Having secondary health insurance means having a backup financial plan. However, insurance costs money. To answer this question, you need to calculate your financial needs and ability. Ask yourself:
- What does your primary medical plan cover and not cover?
- What is the coverage amount of your primary medical plan? Is it enough for you to cover for unexpected expenses?
- Will you expect to need care that your medical plan doesn’t cover? Do you take part in extreme sports, or do you suffer regular injuries as part of your work or hobbies?
These are some basic questions for you to consider. As you manage to answer these questions, you may figure out if secondary coverage might be right for you.
To sum up, secondary health insurance or supplementary insurance is an extra insurance plan for you to cover costs that are not paid by your primary insurance.
To know if you need to buy one, think about what you already have in your primary insurance and ask yourself if you expect to need any further coverage in the future for specific needs (disability, accidents, cancer). If you need any professional help, don’t hesitate to leave comments below.
Frequently Asked Questions
I feel it’s unfair that sometimes the premium I pay more for secondary health insurance in a year is more than what I get back in benefits. Is secondary health insurance worth it?
We understand your point. It is true that sometimes, you pay a lot for your secondary health insurance, but you don’t use up its benefits. As we said earlier in our article, secondary health insurance works on a pooling principle: Many policyholders pay into a shared pool of money. When a policyholder is in dire need of money, the pooled money can help pay for it.
As the principle goes, in one year, some people may need more coverage than others. Therefore, they benefit more from claims payments. However, in the next year, things may work the other way round. No one knows what happens.
Is there any chance that my secondary insurance claim gets denied? What should I do in this situation?
If you feel that you are wrongfully denied your claim, you can take your complaint higher up within the organization. If things aren’t solved, you can resort to a personal attorney.
In most cases, your insurer will have to pay for any covered expenses according to your signed contract. If you buy insurance from a reputable company, the chances of getting declined are low. Therefore, you don’t worry too much about this.
Will I still have out-of-pocket costs if I have a secondary insurance plan?
Yes, you do. Basically, you have to pay for any premiums and deductibles for your plans. Your secondary insurance does not cover your primary’s deductible. In some cases, you may still have to pay for other cost-sharing or out-of-pocket costs, such as copayments or coinsurance.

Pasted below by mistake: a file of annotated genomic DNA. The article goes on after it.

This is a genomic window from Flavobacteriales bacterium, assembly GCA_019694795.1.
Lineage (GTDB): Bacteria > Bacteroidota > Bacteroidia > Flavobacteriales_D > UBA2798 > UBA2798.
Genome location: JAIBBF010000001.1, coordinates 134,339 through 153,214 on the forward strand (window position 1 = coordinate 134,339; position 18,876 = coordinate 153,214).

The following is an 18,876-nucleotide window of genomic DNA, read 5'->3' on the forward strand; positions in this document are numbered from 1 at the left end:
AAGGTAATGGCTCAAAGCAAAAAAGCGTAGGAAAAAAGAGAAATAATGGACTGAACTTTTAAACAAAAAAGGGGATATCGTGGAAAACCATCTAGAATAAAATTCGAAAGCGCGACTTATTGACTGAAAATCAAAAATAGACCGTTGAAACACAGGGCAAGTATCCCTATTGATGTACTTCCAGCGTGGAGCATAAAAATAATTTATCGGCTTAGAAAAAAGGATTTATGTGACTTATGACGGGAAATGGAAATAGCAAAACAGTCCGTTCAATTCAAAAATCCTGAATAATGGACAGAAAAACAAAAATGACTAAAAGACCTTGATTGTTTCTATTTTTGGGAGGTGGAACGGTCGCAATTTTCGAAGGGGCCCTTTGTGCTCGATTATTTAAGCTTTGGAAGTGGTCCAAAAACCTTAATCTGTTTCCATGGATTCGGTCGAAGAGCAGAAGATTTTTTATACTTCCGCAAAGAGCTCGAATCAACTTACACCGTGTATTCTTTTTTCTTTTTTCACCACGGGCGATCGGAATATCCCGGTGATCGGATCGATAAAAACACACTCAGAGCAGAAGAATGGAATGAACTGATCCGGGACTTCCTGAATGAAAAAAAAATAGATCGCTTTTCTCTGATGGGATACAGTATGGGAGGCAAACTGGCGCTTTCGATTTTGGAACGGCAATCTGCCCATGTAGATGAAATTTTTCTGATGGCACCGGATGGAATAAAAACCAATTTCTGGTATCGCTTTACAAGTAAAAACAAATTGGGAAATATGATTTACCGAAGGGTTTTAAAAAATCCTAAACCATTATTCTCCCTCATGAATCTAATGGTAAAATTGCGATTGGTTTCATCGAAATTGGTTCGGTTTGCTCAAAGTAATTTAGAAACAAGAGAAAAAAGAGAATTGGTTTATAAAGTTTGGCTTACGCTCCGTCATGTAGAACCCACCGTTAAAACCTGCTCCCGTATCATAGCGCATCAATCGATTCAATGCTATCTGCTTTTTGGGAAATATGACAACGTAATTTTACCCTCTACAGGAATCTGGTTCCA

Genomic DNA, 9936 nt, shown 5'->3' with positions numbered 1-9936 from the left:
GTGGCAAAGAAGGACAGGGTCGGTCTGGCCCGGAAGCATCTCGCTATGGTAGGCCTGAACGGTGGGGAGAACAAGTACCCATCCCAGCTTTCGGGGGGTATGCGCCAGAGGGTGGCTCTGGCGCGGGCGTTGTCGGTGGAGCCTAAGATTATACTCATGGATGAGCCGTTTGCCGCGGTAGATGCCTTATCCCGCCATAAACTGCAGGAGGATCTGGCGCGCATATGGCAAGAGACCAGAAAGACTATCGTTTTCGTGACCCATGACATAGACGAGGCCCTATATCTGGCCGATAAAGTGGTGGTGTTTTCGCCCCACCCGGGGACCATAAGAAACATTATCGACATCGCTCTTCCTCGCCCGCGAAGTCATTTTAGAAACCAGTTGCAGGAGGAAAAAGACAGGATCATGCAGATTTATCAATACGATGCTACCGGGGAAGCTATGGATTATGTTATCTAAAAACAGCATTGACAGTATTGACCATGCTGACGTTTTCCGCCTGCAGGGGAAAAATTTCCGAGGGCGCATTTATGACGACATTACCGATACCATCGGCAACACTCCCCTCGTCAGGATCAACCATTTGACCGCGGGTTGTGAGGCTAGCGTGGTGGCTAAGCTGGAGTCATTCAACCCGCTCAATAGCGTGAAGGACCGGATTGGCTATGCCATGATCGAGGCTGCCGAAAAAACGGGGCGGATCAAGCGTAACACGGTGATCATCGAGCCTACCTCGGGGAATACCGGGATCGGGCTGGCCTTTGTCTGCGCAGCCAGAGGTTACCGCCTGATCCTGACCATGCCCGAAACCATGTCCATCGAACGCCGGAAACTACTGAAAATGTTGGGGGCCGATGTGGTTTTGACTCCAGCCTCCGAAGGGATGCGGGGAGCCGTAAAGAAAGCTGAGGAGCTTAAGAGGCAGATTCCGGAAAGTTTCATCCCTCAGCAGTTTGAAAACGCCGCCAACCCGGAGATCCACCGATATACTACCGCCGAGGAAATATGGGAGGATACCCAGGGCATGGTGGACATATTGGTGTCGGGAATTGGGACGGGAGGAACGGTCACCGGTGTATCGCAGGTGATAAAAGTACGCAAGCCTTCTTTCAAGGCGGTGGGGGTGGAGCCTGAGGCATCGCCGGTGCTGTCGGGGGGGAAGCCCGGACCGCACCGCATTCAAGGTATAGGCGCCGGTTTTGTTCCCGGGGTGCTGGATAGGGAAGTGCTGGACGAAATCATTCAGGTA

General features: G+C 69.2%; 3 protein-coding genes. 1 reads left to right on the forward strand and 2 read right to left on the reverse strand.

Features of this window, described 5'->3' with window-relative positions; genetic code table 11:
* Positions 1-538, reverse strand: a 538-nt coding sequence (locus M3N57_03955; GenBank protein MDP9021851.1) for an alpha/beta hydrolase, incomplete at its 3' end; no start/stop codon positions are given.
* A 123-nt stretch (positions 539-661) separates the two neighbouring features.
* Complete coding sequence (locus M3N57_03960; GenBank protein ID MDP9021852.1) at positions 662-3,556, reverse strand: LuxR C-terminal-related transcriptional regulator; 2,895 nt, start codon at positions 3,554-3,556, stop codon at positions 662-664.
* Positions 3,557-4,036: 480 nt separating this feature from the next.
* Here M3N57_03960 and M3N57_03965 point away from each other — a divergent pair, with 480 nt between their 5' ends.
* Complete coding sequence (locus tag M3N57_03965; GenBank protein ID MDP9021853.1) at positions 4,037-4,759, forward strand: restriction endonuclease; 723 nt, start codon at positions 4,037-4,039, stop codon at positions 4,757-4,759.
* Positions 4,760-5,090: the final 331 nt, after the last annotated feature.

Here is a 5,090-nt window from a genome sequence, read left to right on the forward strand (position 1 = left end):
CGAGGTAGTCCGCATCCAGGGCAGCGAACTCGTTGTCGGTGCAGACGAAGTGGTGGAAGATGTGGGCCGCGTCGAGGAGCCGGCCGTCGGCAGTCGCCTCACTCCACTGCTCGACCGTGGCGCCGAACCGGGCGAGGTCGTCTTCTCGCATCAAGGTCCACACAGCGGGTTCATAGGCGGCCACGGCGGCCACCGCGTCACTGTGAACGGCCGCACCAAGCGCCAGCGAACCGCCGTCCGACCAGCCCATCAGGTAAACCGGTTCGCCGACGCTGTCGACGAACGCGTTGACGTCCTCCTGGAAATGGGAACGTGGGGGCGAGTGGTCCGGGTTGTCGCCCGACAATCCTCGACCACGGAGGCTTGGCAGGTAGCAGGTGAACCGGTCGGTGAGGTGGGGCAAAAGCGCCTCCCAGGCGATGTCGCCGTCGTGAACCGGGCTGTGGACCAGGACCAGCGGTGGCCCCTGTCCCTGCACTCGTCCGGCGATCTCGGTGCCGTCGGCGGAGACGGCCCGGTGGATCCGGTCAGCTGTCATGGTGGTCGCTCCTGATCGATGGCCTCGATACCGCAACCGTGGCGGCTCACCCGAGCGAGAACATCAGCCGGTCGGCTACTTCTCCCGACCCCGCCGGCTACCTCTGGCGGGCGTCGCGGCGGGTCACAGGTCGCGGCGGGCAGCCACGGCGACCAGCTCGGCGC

What is gap insurance? Is it the same as a secondary insurance policy?
Gap insurance is a type of secondary insurance. It is also referred to as “limited benefits insurance.” Gap insurance provides policyholders with cash benefits. In other words, you can use it to pay for health care costs related to your deductible, copay, coinsurance, and other out-of-pocket medical expenses.
What are the pros and cons of having many health insurance policies?
On one hand, having multiple health insurance policies means having more coverage for medical costs. For people who own insurance through their company, a second health plan makes them more independent. In other words, they don’t have to worry about going uninsured should they lose their job and the health insurance that comes with it.
On the other hand, having more than one health insurance plan doesn’t mean you won’t have any out-of-pocket costs. You may still have to pay for any cost-sharing under plan rules (e.g., premiums and deductibles). Another limitation is that the combined coverage cannot exceed 100% of the cost.
Why do secondary health insurance plans cover just some but not all the cost?
Your secondary health insurance does not cover all the costs because the more coverage your insurance provides, the more premiums you have to pay. Insurance companies need to make sure that their premiums are affordable for different targets of clients. They need to balance what they cover (benefits) and what they don’t (exclusions). Fewer exclusions mean more insurance costs. If the premiums are too high, it’s hard for insurers to attract their customers. From the insurers’ perspective, they need to calculate the risks that they have to cover. Exclusion is one way for them to make sure that they can make a profit.